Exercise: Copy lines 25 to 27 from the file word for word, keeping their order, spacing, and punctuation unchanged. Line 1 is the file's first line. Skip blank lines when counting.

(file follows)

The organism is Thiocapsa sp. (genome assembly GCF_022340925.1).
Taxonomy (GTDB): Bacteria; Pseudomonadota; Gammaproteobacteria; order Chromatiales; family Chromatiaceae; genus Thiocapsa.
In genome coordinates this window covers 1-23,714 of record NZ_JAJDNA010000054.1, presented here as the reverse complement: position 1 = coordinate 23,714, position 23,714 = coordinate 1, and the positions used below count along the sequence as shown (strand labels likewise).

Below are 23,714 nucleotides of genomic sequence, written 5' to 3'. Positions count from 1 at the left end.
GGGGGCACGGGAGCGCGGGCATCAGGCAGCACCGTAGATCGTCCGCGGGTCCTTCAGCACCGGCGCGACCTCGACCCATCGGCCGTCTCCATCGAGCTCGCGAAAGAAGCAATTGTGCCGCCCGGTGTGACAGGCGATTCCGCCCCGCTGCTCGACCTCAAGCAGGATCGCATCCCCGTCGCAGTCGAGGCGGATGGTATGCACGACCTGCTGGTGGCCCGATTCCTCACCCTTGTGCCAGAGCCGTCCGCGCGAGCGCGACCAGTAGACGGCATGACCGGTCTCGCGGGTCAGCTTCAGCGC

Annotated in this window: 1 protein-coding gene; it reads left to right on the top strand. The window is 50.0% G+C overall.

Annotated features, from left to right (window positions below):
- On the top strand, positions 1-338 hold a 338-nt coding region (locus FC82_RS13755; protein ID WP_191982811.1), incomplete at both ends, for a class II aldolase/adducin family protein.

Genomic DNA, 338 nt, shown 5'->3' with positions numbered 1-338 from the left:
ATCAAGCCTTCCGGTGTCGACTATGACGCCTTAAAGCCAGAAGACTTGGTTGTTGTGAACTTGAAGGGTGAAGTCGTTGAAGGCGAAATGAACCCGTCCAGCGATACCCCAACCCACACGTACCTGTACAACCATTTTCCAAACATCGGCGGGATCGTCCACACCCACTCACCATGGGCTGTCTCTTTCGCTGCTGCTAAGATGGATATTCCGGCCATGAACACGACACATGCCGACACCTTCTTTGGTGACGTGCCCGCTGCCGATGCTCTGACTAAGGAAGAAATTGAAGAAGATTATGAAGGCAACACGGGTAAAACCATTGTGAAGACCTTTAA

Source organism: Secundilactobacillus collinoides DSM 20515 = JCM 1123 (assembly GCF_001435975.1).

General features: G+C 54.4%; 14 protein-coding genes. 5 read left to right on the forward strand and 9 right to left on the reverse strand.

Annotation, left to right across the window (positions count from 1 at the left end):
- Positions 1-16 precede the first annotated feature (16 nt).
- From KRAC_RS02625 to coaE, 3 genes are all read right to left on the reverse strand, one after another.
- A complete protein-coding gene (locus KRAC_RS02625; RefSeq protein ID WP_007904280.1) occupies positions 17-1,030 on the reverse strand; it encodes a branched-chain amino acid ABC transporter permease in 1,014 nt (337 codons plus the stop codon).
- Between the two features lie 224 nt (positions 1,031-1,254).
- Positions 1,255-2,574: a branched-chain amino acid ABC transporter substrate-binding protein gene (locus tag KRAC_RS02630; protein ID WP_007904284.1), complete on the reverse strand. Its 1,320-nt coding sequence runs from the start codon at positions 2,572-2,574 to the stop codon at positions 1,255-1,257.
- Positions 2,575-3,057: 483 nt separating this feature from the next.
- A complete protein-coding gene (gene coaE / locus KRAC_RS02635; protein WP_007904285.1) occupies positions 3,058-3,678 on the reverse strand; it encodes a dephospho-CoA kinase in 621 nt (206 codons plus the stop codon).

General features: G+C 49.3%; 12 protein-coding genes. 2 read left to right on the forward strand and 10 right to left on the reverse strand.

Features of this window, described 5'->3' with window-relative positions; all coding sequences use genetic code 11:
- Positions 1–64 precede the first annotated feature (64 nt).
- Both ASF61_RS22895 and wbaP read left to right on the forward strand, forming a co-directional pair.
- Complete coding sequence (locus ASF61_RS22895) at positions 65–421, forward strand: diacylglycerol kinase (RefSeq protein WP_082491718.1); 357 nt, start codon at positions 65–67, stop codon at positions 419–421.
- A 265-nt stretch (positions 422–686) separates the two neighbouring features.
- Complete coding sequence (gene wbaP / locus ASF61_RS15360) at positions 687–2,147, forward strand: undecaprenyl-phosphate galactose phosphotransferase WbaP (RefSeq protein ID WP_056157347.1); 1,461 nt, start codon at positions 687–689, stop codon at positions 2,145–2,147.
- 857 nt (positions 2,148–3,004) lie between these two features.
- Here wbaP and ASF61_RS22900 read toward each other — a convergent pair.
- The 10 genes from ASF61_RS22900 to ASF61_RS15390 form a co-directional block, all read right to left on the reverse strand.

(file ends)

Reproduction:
- Complete coding sequence (locus ASF61_RS22895) at positions 65–421, forward strand: diacylglycerol kinase (RefSeq protein WP_082491718.1); 357 nt, start codon at positions 65–67, stop codon at positions 419–421.
- A 265-nt stretch (positions 422–686) separates the two neighbouring features.
- Complete coding sequence (gene wbaP / locus ASF61_RS15360) at positions 687–2,147, forward strand: undecaprenyl-phosphate galactose phosphotransferase WbaP (RefSeq protein ID WP_056157347.1); 1,461 nt, start codon at positions 687–689, stop codon at positions 2,145–2,147.